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Instagram Users Condemn Celebs in ‘Drugged State’

A user that goes by the name dollybuchasia posted: “Vicky Kaushal is sooo smoked"

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Instagram
Instagram app logo is displayed on a mobile screen in Los Angeles. VOA

The video of the “Saturday night vibes” party which filmmaker Karan Johar’s posted on Instagram and slammed by Akali Dal MLA Manjinder S. Sirsa has taken users on the photo-sharing platform by storm.

Sirsa raised his voice against several Bollywood actors including Deepika Padukone and Shahid Kapoor for flaunting a “drugged state” at the party.

“Well People look bloody drunk like hell,” said a user by the name of kahmed6752018.

Another posted on KJ’s video: “everyone is stoned”.

A user by the name of Signature_power posted: “Look at the vicky kausal– fully talli.”

facebook, social media
Facebook, Messenger and Instagram apps are displayed on an iPhone, March 13, 2019, in New York. VOA

In his tweet, Sirsa made a jibe with reference to the Shahid-starrer “Udta Punjab”, which dealt with drug abuse.

A user that goes by the name dollybuchasia posted: “Vicky Kaushal is sooo smoked”.

Sirsa accused Deepika, Ranbir Kapoor, Varun Dhawan, Vicky Kaushal, Arjun Kapoor, Malaika Arora, Shahid, filmmakers Zoya Akhtar and Ayan Mukerji, among others, of taking drugs at the KJo’s party.

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“In nashediyon ki jagah jail hai, samaaj nahi (the place for these drug addicts is jail, not the society),” Sirsa said in a fresh video posted on Twitter.

“Ranbir is just about to snort in and then ”wtf is he reacording,” posted zubaiir on Instagram. (IANS)

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Posting Selfies Seen as People Being Insecure & Less Likeable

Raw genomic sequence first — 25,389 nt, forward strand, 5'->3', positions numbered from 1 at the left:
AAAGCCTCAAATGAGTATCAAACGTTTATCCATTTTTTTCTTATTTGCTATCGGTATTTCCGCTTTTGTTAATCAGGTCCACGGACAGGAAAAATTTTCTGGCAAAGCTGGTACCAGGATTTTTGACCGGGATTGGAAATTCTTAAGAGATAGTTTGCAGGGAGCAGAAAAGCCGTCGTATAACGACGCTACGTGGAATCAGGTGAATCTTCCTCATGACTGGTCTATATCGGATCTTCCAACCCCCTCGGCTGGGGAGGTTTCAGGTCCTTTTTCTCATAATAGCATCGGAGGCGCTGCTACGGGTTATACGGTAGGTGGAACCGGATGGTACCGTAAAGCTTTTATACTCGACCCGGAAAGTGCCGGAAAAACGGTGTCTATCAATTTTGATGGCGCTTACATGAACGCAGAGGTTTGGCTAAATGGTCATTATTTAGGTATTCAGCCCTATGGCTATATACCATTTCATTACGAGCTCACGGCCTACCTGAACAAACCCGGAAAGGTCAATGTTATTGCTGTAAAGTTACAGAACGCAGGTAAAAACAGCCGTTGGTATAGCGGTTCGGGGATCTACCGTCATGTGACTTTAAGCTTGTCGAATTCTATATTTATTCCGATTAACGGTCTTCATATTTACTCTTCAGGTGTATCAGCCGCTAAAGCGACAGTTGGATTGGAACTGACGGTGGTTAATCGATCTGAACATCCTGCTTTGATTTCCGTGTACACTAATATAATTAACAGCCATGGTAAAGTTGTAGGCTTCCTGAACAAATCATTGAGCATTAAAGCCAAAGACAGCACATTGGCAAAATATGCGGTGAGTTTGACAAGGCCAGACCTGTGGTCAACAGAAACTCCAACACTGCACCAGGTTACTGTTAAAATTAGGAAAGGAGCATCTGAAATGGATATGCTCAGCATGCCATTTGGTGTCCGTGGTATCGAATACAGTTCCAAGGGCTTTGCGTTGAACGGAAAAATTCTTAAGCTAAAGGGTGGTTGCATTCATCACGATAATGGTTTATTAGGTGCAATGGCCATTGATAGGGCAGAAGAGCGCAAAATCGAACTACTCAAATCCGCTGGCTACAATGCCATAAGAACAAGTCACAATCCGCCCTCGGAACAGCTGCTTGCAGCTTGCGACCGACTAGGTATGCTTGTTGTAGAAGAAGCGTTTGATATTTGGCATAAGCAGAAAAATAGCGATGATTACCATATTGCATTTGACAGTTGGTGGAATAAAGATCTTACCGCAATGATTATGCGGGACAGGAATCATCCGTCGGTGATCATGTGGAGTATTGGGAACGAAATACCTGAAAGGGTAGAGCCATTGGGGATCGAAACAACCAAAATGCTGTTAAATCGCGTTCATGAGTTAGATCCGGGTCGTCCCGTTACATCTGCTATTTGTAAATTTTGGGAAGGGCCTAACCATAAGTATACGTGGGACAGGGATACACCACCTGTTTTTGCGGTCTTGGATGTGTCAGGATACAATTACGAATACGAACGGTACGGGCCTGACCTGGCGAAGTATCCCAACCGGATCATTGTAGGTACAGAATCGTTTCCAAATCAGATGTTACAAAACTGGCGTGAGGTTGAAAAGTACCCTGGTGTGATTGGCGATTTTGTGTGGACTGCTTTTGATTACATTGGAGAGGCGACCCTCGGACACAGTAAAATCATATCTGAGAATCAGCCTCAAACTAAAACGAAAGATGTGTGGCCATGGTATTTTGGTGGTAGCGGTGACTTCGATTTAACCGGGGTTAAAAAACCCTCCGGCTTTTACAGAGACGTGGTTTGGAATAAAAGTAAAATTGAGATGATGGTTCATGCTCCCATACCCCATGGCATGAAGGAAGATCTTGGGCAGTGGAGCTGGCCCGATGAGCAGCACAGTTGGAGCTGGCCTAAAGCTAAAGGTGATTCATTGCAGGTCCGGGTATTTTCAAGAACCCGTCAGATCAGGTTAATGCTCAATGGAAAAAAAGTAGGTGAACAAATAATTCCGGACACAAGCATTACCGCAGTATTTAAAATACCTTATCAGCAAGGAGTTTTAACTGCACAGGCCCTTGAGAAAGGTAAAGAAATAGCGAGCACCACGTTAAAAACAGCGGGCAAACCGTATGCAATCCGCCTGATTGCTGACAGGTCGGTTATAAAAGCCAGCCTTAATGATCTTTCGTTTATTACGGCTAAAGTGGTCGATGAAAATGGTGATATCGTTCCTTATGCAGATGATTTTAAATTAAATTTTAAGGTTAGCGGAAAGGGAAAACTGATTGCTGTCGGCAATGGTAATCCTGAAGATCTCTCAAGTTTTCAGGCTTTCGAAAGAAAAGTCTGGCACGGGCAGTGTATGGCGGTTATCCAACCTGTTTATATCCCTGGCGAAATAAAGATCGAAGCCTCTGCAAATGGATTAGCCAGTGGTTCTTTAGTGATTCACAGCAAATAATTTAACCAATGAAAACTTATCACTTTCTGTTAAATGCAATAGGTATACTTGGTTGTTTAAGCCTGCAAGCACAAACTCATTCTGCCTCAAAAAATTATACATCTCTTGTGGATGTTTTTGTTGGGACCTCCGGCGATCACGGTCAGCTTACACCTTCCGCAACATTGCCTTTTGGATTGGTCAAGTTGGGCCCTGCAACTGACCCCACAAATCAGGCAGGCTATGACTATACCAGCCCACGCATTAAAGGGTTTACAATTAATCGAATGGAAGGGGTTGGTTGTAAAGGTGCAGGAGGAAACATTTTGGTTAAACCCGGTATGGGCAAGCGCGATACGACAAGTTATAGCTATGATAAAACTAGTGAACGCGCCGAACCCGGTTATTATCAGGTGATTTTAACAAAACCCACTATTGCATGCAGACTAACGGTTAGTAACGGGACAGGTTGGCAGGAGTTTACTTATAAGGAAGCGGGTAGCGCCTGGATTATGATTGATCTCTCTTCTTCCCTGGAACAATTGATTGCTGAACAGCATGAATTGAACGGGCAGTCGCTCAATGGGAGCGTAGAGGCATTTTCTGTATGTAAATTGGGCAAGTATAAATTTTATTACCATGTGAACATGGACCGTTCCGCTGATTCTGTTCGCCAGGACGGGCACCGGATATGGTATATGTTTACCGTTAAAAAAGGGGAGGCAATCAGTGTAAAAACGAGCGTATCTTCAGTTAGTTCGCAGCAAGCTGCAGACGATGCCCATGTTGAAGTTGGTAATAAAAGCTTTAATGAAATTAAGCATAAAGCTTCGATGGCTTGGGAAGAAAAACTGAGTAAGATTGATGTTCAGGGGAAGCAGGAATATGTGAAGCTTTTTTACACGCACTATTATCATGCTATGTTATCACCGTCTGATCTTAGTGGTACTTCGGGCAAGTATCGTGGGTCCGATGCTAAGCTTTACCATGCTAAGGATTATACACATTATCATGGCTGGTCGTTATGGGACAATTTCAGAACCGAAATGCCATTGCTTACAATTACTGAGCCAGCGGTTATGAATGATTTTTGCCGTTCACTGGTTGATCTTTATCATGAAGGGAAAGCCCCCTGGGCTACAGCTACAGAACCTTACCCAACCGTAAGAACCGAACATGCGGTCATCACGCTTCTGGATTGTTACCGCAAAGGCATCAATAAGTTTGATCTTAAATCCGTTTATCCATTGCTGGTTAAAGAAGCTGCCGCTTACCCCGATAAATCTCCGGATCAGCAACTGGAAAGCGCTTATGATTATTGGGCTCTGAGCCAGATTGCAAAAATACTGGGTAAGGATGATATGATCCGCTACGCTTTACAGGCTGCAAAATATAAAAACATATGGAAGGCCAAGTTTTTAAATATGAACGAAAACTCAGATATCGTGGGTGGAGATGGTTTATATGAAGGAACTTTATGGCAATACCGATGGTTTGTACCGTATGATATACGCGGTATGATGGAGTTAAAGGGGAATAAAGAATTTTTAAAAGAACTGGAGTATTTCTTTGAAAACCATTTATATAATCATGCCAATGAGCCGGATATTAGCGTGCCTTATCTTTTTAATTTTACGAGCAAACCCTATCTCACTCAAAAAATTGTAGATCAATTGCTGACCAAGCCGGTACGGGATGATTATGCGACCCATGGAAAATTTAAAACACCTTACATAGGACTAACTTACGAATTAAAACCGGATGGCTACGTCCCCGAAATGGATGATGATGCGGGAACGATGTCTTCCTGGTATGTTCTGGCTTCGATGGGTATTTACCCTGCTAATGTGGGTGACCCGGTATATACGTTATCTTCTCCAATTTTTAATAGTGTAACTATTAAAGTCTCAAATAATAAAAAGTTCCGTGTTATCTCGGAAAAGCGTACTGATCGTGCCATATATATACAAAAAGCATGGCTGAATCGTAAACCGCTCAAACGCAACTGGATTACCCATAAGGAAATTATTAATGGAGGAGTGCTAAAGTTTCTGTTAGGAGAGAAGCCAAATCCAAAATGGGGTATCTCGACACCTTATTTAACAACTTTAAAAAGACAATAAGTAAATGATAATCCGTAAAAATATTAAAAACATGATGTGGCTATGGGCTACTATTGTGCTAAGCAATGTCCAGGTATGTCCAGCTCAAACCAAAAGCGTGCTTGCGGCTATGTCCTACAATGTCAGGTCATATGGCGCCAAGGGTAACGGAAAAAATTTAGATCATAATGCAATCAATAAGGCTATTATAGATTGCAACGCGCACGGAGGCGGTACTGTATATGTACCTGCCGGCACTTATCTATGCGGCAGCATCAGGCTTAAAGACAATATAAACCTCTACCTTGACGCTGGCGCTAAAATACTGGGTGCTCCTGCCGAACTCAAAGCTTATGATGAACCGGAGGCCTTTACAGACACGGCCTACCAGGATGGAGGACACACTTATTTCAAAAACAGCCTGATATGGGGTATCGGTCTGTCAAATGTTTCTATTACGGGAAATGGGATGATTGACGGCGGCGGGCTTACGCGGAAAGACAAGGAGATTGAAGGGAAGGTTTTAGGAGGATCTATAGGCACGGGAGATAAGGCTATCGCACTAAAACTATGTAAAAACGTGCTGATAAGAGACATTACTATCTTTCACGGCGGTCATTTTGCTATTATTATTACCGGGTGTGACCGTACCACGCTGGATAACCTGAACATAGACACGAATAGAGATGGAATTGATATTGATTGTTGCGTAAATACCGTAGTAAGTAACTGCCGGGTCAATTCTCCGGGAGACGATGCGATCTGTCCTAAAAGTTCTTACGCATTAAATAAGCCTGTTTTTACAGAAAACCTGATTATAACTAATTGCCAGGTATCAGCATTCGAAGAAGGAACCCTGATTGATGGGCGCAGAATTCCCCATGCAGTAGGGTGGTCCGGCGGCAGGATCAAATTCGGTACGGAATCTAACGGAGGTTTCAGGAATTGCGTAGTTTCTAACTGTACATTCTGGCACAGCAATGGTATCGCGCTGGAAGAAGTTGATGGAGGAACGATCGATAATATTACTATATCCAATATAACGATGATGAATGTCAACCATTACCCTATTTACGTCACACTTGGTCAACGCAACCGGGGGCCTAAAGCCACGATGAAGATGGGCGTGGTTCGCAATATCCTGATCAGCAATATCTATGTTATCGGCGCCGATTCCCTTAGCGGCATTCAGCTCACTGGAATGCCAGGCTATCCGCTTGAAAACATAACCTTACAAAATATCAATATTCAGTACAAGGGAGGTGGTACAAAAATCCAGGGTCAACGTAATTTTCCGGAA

According to some researchers, people who post selfies are seen as insecure and less likeable by others

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Individuals who post a lot of selfies are almost uniformly viewed as less likeable, less successful, more insecure and less open to new experiences than individuals who share a greater number of posed photos taken by someone else. Pixabay

Even though selfies are popular, researchers say that those who post selfies are viewed as less likeable, less successful and more insecure. Published in the Journal of Research in Personality, the scientists conducted a novel experiment with hundreds of actual Instagram users to determine if there are certain types of self-image posts that cause others to make snap judgements about the user’s personality.

Their work shows that individuals who post a lot of selfies are almost uniformly viewed as less likeable, less successful, more insecure and less open to new experiences than individuals who share a greater number of posed photos taken by someone else.

“Even when two feeds had similar content, such as depictions of achievement or travel, feelings about the person who posted selfies were negative and feelings about the person who posted posies were positive,” said study lead author Chris Barry, professor at Washington State University.

“It shows there are certain visual cues, independent of context, that elicit either a positive or negative response on social media,” Barry said.

For the study, the research team analysed data from two groups of students. The first group, consisting of 30 undergraduates, were asked to complete a personality questionnaire and agreed to let the researchers use their 30 most recent Instagram posts for the experiment.

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For the study, the research team analysed data from two groups of students. Pixabay

The second group of students consisted of 119 undergraduates. This group was asked to rate the Instagram profiles of the first group on 13 attributes such as self-absorption, low self-esteem, extraversion and success, using only the images from those profiles.

The research team then analysed the data to determine if there were visual cues in the first group of students’ photos that elicited consistent personality ratings from the second group.

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It was also found that the students who posted more posies were viewed as being relatively higher in self-esteem, more adventurous, less lonely, more outgoing, more dependable, more successful and having the potential for being a good friend, while the reverse was true for students with a greater number of selfies on their feed.

Personality ratings for selfies with a physical appearance theme, such as flexing in the mirror, were particularly negative, the researchers found. (IANS)